Admittedly, page builders are my crutch.
As someone who comes from a design (not a development) background, I likely couldn’t do my job if page builders didn’t exist — and that’s why Elementor has been so useful to me.
But, like any Elementor user, I’ve become increasingly anxious about the future of Elementor and just how bloated it is. I think Google Page Speed Insights agrees.
As Gutenberg has become more and more popular, I’ve taken it out for a spin on several occasions. While it has some page building capabilities— I wouldn’t call it a page builder in the same use of the phrase for software like Elementor or Beaver Builder (the two I have the most experience with).
But the numbers don’t lie— in terms of performance, straight out of the box; Gutenberg absolutely smokes Elementor.
However, each time I’ve taken Gutenberg for a spin, I’ve left frustrated. As soon as I feel like I’m getting the hang of it, eventually the wheels come off and I’m back to installing Elementor.
But when your PageSpeed Insights scores go from 46% to 94%, it’s time to perk up and pay attention.
A Landing Page Experiment
Yesterday I was playing around with some simple design concepts and I ended up building a little landing page with Elementor. It’s simple and small — but I like it.
After closing shop for the weekend, I started wondering to myself (again) if I could rebuild this page using Gutenberg and GenerateBlocks.
So I did what anyone would do — woke up at 4am on a Saturday morning and got to work.
I was able to recreate the page with Gutenberg fairly easily (desktop view anyway 🤣)… and the performance results are pretty stunning.
The Elementor Version
My landing page comprises 4 major sections; a hero section, followed by a features section, a made up quote/statistic, and a call to action.
I was originally coming up with the design concept while working in Elementor, so how long it took me is a bit skewed. But I could probably build out this page (in all responsive views) in less than 20 minutes (we’ll talk about why that’s important in a minute).
Let’s have a look:
Besides a few tweaks using OoohBoi Steriods for Elementor, everything on the page is stock Elementor modules and functionality. I was careful to keep image sizes small and use SVG’s.
The Gutenberg Version
This morning I got to work recreating the same page using Gutenberg and GenerateBlocks (there was no way I could replicate the page without a block addon).
While I could get the overall layout very similar, to say it took more work would be an understatement.
When I built the Elementor version, I used the Hello theme— but in order to get things working correctly in Gutenberg, I had to swap to a more block-friendly theme (I chose GeneratePress pro). This meant that I needed to go in and get all my theme styling setup in the Customizer, which was a step I didn’t have to take in Elementor.
Rebuilding the page ended up taking me just about an hour— which is nearly 3 times as long as it would take me with my typical stack. The lack of ability to add overlays to images (for example) forced me to hop into Photoshop and do work that I was completing in the browser using Elementor.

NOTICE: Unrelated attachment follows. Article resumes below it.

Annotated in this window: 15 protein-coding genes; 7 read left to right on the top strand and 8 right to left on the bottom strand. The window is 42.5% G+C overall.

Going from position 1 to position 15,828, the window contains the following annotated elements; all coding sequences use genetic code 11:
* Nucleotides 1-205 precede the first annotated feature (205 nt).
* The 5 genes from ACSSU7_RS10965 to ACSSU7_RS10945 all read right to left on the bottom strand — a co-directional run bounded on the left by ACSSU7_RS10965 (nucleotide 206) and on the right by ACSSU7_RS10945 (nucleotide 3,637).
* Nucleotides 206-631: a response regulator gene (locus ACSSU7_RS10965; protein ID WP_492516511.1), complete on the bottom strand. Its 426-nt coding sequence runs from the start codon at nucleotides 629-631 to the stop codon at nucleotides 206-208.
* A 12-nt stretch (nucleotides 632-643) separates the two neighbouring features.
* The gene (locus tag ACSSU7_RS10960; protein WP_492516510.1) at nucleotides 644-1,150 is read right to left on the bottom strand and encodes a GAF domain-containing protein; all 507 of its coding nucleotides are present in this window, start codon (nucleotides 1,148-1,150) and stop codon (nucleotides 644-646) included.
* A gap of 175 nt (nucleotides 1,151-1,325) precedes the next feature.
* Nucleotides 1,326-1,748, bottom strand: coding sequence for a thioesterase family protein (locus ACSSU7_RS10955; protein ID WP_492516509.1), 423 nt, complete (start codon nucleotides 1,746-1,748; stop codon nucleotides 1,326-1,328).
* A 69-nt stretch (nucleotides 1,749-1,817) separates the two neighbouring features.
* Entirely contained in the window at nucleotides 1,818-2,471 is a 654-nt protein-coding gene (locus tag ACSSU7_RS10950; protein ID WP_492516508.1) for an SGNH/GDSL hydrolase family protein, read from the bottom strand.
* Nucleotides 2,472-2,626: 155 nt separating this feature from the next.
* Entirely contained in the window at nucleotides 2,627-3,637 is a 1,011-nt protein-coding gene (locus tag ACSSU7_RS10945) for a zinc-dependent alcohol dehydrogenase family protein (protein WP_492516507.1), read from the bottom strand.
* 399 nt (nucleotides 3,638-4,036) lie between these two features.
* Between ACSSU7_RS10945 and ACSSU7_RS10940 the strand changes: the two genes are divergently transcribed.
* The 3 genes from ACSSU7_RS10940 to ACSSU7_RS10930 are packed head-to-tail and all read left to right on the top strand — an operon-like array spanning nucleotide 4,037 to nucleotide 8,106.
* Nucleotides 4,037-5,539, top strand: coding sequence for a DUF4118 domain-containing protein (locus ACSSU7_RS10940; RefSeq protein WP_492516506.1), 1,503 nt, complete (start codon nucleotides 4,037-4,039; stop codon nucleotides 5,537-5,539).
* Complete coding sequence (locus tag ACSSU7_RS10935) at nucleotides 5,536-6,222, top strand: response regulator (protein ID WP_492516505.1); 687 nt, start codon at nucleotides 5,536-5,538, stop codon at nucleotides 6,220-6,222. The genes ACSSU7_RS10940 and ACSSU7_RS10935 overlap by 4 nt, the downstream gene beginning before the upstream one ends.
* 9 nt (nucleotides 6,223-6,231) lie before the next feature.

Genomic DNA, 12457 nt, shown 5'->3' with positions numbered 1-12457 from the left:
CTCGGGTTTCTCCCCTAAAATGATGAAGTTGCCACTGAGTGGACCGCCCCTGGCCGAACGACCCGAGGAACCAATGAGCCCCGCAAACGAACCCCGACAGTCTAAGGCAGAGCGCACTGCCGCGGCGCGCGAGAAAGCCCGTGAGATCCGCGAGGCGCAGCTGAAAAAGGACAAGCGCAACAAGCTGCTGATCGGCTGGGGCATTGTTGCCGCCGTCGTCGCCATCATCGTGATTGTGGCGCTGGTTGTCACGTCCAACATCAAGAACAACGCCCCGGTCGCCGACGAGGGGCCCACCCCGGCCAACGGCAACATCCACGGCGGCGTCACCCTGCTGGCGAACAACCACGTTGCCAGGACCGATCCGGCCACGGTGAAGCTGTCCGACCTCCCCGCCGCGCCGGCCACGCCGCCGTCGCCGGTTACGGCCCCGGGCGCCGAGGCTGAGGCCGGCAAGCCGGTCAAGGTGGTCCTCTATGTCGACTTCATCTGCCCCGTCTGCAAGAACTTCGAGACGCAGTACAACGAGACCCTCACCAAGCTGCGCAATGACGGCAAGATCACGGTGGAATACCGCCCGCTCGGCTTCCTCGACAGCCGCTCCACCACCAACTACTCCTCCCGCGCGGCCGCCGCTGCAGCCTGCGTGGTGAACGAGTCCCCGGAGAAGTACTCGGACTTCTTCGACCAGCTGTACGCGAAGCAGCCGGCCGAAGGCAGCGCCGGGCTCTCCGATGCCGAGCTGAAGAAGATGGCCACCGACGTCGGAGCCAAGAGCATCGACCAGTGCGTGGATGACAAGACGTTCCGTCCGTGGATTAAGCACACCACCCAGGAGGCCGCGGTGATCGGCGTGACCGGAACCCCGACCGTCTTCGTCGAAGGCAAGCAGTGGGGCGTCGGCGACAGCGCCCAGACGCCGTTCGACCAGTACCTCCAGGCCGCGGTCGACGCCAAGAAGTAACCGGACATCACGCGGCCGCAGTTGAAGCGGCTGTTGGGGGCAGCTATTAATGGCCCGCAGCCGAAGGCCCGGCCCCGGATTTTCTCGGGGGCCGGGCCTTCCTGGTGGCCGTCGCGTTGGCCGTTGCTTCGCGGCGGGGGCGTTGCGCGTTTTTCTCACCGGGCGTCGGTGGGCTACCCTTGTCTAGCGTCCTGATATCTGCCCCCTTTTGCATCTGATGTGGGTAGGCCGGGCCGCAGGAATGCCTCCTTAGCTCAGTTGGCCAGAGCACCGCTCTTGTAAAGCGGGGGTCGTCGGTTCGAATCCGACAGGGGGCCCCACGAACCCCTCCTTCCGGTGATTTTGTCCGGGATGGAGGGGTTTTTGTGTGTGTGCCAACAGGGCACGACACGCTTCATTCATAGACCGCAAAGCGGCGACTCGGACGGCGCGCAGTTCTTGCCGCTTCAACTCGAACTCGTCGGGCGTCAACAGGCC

But the biggest hang up was the mobile responsive views. It seems the tablet and mobile previews in Gutenberg just aren’t representative of real life, and being able to adjust all my elements (like the position of a background image) granularly wasn’t something I could do in the UI of Gutenberg without some additional CSS.
After fiddling for another 20 or 30 minutes, I just gave up and decided that this experiment was going to focus on the desktop layout.
So, here’s what the desktop version looked like:
Other than some minor details, they are essentially the same page. I’ll call that good enough.
Testing Elementor v. Gutenberg in Head-to-Head Performance
It won’t shock you to know that Gutenberg out-performed Elementor in every metric possible — but I still think it’s interesting to look at.
For reference, these two landing pages were on the same WordPress install, hosted on a Vultr High Frequency server through Cloudways with no caching enabled.
GTMetrix recently updated their testing to better represent Web Vitals. I still haven’t fully wrapped my head around it… but I’ll take their word this is a better metric, even if I’m still not able to do a lot about it.
I ran both URLs (the Elementor version and the Gutenberg version) through GTMetrix in the comparison view.
Having ran my Elementor page first, it actually surprised me at how well it did, getting an “A” on the GTmetrix Grade, a 95% Performance Score, a 96% Structure Score, and a Largest Contentful Paint at 1.2s.
But the page’s Gutenberg counterpart matched or exceeded scores in every single metric (the Elementor page is on the left, with the Gutenberg page on the right).